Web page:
An electrical battery is one or more electrochemical cells that convert stored chemical energy into electrical energy. Batteries come in many sizes, from miniature cells used to power hearing aids and wristwatches to battery banks the size of rooms that provide standby power for telephone exchanges and computer data centers.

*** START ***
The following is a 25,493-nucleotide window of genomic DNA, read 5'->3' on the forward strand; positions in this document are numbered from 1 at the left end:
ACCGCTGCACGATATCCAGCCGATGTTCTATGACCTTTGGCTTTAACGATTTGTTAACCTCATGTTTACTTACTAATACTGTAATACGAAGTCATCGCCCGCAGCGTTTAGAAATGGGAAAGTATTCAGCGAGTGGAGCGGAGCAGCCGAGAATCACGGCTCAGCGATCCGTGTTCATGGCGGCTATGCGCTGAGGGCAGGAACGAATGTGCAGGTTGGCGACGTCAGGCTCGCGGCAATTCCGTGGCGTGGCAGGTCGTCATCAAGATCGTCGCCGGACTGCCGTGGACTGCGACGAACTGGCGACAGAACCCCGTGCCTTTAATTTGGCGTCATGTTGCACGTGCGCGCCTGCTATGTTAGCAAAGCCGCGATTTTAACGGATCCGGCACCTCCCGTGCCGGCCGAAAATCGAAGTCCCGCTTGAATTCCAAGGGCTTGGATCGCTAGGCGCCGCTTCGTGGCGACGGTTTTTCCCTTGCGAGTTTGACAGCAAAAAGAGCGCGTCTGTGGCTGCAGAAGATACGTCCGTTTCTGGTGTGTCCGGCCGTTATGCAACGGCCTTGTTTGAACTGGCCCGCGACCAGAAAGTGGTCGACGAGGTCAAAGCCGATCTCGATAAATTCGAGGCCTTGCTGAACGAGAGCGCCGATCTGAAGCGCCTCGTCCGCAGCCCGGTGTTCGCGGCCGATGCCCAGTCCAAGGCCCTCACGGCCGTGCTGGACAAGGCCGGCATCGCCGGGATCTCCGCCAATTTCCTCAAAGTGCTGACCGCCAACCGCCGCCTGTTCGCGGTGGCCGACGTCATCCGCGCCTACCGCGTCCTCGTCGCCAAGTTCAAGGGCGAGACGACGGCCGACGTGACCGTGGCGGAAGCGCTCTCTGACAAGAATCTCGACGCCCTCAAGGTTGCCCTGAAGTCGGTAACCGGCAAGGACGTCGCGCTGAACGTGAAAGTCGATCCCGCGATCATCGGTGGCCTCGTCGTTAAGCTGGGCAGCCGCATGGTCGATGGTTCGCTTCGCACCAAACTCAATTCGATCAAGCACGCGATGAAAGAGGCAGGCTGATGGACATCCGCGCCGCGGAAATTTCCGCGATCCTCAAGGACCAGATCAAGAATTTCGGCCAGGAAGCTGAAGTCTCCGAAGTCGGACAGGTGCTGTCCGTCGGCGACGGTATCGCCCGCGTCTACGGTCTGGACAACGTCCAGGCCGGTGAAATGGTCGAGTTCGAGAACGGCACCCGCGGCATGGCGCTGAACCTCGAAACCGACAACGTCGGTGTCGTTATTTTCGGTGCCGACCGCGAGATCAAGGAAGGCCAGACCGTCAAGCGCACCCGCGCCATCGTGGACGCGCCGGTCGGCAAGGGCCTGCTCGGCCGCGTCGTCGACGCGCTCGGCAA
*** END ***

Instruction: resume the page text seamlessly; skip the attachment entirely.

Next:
Battery has two terminals. One terminal is marked (+), or positive, while the other is marked (-), or negative. In normal flashlight batteries, like AA, C or D cell, the terminals are located on the ends. On a 9-volt or car battery, however, the terminals are situated next to each other on the top of the unit. If you connect a wire between the two terminals, the electrons will flow from the negative end to the positive end as fast as they can. This will quickly wear out the battery and can also be dangerous, particularly on larger batteries. To properly harness the electric charge produced by a battery, you must connect it to a load. The load might be something like a light bulb, a motor or an electronic circuit like a radio.